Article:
Something inexplicable happens to an astounding 25 percent of all animal rescuers and animal shelter operators. Somewhere along the line, they just go overboard. Without even realizing it, they slip quietly and irrevocably to the Dark Side. They become animal hoarders.
They don’t mean to do it. If asked, they’d deny it. They simply don’t realize or won’t accept that it has happened. How can this be true? Mental illness takes many forms and this is one.
The American Society for the Prevention of Cruelty to Animals (ASPCA) estimates that there are up to 6,000 new cases of animal hoarding every year, affecting 250,000 animals.
What‘s Behind Animal Hoarding?
“Historically, a person who collected animals was viewed as an animal lover who got in over his or her head, but the truth is that people who hoard are experiencing a total loss of insight,” Dr. Randall Lockwood, ASPCA Senior Vice President, Forensic Sciences and Anti-cruelty Projects says on ASPCA’s website. “They have no real perception of the harm they’re doing to the animals.”
That harm is devastatingly real. Hoarders delude themselves into believing no one can match the “superior” level of love and care they give to their animals. This can be particularly true for animal rescuers who cross the line. The reality of their situation can be horrific.
News stories abound describing the conditions in hoarders’ homes and facilities. Authorities find rotting animal carcasses, starving dogs and cats packed into cages, overwhelming decay and stink, trash piled everywhere, infestations of fleas, rampant disease, mounds of feces and worse.
“Being kept by a hoarder is a slow kind of death for the animal,” said Dr. Lockwood. “Actually, it can be a fate worse than death.”
See one example of what animal hoarding looks like here:
How can hoarders and those around them not see what’s really going on? The answer is complex. According to the ASPCA:
In the majority of cases, animal hoarders appear intelligent and clearly believe they are helping their animals. They often claim that any home is better than letting that animal die. In addition, many hoarders possess the ability to garner sympathy and to deceive others into thinking their situation is under control.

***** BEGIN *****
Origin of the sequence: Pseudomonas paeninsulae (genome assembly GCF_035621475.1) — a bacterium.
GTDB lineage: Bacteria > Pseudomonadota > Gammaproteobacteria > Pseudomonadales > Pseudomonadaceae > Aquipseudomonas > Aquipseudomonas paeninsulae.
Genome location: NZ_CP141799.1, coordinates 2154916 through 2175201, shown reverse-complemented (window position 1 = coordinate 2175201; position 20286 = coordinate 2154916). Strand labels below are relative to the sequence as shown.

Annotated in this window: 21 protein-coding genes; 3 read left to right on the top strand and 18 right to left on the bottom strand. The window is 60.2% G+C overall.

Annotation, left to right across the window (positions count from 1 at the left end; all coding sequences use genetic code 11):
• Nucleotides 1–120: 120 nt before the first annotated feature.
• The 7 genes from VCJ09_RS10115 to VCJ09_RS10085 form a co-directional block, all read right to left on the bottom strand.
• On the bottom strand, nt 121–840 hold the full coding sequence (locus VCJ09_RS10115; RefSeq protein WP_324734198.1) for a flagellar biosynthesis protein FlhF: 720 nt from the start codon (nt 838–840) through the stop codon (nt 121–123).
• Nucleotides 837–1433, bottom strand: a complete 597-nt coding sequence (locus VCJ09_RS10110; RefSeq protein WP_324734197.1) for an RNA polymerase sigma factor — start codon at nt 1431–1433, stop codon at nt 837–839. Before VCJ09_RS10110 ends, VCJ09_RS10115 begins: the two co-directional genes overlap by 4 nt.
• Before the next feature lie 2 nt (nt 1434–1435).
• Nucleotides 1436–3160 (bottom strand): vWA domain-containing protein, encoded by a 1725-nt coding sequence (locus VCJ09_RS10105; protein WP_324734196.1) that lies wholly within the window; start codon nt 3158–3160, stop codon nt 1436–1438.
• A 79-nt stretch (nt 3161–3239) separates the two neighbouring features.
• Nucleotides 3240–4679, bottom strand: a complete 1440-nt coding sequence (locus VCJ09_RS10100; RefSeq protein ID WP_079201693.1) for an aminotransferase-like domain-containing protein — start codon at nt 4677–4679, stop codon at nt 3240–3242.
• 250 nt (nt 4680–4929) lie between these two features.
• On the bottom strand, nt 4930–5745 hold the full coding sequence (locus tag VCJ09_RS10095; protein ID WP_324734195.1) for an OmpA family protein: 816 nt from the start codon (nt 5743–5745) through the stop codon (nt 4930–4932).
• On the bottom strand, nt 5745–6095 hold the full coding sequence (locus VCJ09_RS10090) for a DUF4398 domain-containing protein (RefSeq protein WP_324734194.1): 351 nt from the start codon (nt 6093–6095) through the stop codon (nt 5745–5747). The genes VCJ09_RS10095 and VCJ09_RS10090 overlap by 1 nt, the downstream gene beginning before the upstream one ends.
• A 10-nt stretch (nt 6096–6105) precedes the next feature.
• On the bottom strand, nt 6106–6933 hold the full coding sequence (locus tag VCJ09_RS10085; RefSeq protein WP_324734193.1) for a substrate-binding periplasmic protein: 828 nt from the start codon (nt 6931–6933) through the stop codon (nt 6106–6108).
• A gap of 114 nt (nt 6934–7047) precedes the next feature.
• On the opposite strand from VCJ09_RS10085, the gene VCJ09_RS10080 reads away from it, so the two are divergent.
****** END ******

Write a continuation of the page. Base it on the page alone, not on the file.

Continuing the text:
How to Identify an Animal Hoarder and How to Help
According to the Humane Society of the United States, here’s the combination to watch for if you’re wondering if someone you know may be an animal hoarder:
Can someone have 25 cats and appropriately feed, house and provide adequate medical care for all of them? Certainly, and if so, she’s not a hoarder. She’s just a “crazy cat person” or perhaps a busy rescue organization.
Conversely, if someone has a deep-seated need to help every homeless or rescue animal he can find, he may have a problem. If he feels no one else can do what he does for the animals, if he seems not to be aware of deteriorating conditions and poor animal health, or if he has continuing excuses for why there’s an ongoing lack of decent care, ring those warning bells.
Hoarders of all types tend to have certain qualities in common. Many are depressed. Some have dementia. Others suffer from obsessive compulsive disorder or attachment disorders. Often, a hoarder will have suffered some traumatic loss and is collecting animals as a way of coping, even if he doesn’t realize what he’s doing.
Sadly, even supposed “rescue organizations” can end up as covers for hoarders. Don’t let a website and official non-profit status fool you. If a “rescue group” doesn’t let you see where they keep their animals, doesn’t know or won’t say how many animals they have, takes in every animal but rarely seems to adopt any back out, there’s probably a problem.
If you suspect a hoarding situation, do something. Don’t let fear of getting a “nice person” in trouble stop you if the signs of hoarding are inescapable. The animals need your help. Call your local humane society or animal control.
“Often people don’t report hoarding situations because they are worried the hoarder will get in trouble or that the animals will get taken away,” said Allison Cardona, ASPCA’s Director of Disaster Response. “What I would like to stress is that these situations only get worse with time, and the animals always end up getting taken out of the home. It is always better to say something—this is the first step for both the animals and the people to get the help they need.”
Hoarders can and should get psychological help, but unfortunately it’s a difficult problem to overcome. The recidivism rate for hoarding is estimated at almost 100 percent. If you know a hoarder and want to help, offer your support while doing what’s necessary to get the animals out of that situation. That’s the win-win end result for everyone.
Photo credit: Thinkstock
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